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Logo for the Journal of Rehab R&D
Volume 43 Number 7, November/December 2006
Pages 917 — 928

Risk factors associated with mortality in veteran population following transtibial or transfemoral amputation

Barbara Bates, MD;1-2* Margaret G . Stineman, MD;3-4 Dean M. Reker, PhD, RN;5-6 Jibby E. Kurichi, MPH;3 Pui L. Kwong, MPH3

1Samuel S. Stratton Department of Veterans Affairs (VA) Medical Center (VAMC), Albany, NY; 2Department of Physical Medicine and Rehabilitation, Albany Medical College, Albany, NY; 3Department of Physical Medicine and Rehabilitation, University of Pennsylvania, Philadelphia, PA; 4VA Center for Health Equity Research and Promotion, Philadelphia, PA; 5Kansas City VAMC, Kansas City, MO; 6The University of Kansas Medical Center, Kansas City, KS
Abstract — This study explored medical conditions associated with mortality among veterans following transfemoral amputation, transtibial amputation, or hip disarticulation. We applied logistic regression models to identify clinical factors associated with mortality postoperatively. The participants included patients with lower-limb amputations (n = 2,375) who were discharged from Veterans Health Administration hospitals between October 1, 2002, and September 30, 2003. Most (98.9%) were male. We measured cumulative in-hospital, 3-month, and 1-year mortality. The results were 180 in-hospital deaths, 368 by 3 months, and 634 by the 1-year postsurgical amputation date. Those who had perioperative systemic sepsis (odds ratio = 4.28, 95% confidence interval = 2.87-6.39) had more than a fourfold increased likelihood of in-hospital mortality. Congestive heart failure, renal failure, and liver disease were significantly associated with mortality at all time periods. Metastatic cancer was associated only at 3 months and 1 year. We concluded that high medical complexity and mortality rates attest to the need for careful medical oversight during the postacute rehabilitation period.
Key words: aging, amputation, artificial limbs, comorbidity, hospital mortality, mortality, regression analysis, rehabilitation, sepsis, veterans.

Abbreviations: BIRLS = Beneficiary Identification Records Locator Subsystem; CI = confidence interval; COPD = chronic obstructive pulmonary disease; ICD-9-CM = International Classification of Diseases, 9th Revision, Clinical Modification; OR = odds ratio; PTF = Patient Treatment File; PVD = peripheral vascular disease; SD = standard deviation; VA = Department of Veterans Affairs; VAMC = VA medical center; VHA = Veterans Health Administration.
*Address all correspondence to Barbara Bates, MD, Associate Chief of Staff for Quality Management; Samuel S. Stratton VAMC, 113 Holland Avenue, Albany, NY 12208; 518-626-5817; fax: 518-626-5467. Email:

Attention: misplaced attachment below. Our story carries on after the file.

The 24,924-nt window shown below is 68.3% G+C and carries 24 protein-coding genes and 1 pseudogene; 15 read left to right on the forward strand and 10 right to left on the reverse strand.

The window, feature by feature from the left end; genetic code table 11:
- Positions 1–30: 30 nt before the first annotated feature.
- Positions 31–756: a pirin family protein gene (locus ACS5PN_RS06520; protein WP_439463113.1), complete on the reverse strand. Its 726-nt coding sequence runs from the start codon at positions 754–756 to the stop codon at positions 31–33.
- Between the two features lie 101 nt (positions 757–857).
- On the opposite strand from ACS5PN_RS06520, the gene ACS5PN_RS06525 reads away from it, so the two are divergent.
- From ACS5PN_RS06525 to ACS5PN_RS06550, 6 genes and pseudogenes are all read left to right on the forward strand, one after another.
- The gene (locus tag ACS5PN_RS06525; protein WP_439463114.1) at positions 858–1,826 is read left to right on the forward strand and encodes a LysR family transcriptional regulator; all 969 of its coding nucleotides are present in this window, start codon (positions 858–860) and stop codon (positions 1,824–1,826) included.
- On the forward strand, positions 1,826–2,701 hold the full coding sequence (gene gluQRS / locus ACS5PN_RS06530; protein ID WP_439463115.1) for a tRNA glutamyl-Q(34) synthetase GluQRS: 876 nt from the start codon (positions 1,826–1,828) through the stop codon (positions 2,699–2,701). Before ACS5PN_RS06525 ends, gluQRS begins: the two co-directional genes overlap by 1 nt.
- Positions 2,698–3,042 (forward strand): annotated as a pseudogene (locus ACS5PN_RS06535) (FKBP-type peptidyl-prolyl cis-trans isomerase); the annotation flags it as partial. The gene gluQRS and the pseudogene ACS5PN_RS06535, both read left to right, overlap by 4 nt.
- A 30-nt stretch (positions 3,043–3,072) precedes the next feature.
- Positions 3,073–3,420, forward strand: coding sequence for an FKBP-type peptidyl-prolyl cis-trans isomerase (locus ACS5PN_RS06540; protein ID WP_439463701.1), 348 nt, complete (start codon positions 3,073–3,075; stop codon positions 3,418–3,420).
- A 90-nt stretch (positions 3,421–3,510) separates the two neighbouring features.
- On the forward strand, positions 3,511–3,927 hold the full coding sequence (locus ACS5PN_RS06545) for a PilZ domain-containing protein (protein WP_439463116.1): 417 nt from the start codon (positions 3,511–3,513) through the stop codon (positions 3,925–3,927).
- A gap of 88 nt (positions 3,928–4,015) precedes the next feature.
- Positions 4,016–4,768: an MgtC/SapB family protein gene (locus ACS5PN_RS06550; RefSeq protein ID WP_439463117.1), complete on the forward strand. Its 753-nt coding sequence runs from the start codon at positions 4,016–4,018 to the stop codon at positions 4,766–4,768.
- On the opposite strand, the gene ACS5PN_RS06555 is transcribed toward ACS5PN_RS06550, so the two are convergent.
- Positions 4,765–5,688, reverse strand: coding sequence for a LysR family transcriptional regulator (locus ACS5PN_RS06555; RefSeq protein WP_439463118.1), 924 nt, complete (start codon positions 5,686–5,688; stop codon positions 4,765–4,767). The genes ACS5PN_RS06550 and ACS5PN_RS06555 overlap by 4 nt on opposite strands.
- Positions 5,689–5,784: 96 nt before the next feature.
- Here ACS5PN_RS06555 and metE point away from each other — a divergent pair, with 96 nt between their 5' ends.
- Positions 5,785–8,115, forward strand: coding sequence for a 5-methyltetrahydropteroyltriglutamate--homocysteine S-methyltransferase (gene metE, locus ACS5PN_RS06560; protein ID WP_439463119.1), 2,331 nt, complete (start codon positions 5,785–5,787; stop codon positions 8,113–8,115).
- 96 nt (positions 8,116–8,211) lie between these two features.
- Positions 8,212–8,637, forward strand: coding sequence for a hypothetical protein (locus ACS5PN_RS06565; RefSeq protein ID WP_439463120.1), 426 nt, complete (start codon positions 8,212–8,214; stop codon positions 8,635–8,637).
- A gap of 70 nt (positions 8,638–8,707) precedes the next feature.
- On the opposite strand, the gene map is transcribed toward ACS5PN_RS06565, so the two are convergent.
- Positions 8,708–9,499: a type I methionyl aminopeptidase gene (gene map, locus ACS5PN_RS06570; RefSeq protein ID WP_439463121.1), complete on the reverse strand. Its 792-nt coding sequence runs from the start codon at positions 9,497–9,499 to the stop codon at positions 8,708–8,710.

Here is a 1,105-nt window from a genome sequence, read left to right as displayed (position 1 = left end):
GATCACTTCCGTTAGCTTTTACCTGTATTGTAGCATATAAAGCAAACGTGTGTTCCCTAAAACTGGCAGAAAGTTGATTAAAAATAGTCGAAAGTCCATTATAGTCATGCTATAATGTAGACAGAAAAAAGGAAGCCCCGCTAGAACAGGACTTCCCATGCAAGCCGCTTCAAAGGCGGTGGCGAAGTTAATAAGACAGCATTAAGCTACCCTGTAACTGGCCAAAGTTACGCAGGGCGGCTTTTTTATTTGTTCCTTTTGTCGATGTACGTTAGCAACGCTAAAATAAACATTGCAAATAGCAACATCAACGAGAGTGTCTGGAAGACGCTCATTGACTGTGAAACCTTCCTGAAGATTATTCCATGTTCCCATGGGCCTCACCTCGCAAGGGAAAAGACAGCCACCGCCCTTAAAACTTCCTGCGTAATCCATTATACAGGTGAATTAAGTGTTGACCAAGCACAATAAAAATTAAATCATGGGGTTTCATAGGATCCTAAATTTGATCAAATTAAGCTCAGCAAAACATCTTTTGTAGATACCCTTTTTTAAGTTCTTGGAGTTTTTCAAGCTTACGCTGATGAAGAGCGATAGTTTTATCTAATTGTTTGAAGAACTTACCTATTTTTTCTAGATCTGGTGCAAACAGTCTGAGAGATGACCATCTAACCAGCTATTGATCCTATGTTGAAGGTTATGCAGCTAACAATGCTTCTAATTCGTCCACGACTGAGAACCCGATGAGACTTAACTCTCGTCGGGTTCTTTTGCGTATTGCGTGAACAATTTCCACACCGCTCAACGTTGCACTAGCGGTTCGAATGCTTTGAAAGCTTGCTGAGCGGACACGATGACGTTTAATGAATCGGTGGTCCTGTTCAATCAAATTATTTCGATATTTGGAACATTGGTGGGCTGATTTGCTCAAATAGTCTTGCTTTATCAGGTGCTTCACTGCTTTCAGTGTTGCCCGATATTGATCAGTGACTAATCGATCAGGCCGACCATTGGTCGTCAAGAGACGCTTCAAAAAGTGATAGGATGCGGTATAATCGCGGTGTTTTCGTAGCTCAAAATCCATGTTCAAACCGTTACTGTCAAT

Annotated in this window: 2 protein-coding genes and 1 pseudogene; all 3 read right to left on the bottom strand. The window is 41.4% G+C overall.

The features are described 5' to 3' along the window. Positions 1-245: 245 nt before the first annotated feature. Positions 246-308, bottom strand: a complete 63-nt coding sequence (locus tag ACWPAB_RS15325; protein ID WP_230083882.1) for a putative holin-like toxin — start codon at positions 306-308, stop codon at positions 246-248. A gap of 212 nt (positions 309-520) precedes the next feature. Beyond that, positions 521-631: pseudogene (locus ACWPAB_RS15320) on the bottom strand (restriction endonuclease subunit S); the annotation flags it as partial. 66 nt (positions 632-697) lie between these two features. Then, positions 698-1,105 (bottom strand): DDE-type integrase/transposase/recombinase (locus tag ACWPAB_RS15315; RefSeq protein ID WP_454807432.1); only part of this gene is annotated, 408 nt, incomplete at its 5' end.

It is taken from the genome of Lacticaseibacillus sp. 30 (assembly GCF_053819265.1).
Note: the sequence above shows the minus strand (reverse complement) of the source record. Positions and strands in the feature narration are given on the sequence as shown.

DOI: 10.1682/JRRD.2006.03.0030

Peripheral vascular disease (PVD) and diabetes mellitus are the most common reasons for lower-limb amputations [1-11]. Diabetes mellitus increases an individual's risk for amputation twelve- to fifteenfold and accounts for over 50 percent of all nontraumatic amputations in the United States annually [12-13]. Glycemic control, systolic blood pressure, microvascular complications (such as neuropathy, retinopathy, and nephropathy), and history of stroke have been found to be independent predictors of amputation [13].

Mortality following a lower-limb amputation is quite high. Thirty-day mortality rates range from 6.3 to 42.3 percent [14-15]. Pohjolainen, Alaranta, and Wikstrom reported that 25.5 percent of patients with lower-limb amputations in Finland died within 2 months of the amputation and nearly 40 percent within 1 year [7]. Survival rates at 2 to 5 years are also poor, with over 50 percent of patients dying at 2 years and roughly 70 percent by 5 years [1,6-8,14-15].

Little has been written about the implications of high mortality rates in a population of patients typically considered for rehabilitation following surgery. This article explores the factors associated with mortality following transtibial or transfemoral amputation or hip disarticulation and considers the affect on the rehabilitation decision-making process.

Description of Data Sources

To capture diagnostic information from different aspects of the patient care process, our analyses included four separate database sources of administrative data from the Veterans Health Administration (VHA). The first source was the Patient Treatment File (PTF) database, including the International Classification of Diseases, 9th Revision, Clinical Modification (ICD-9-CM) codes relevant to the entire inpatient hospital stay. One variable in the PTF is the principal diagnosis (Dx Prime), and nine additional variables are available to express secondary diagnoses. Another variable describes the diagnosis most responsible for the major part of the patient's full length of stay (Dx Lsf). The PTF record associated with the hospitalization within which the primary amputation surgery occurred is called the "index PTF" and is the baseline patient record.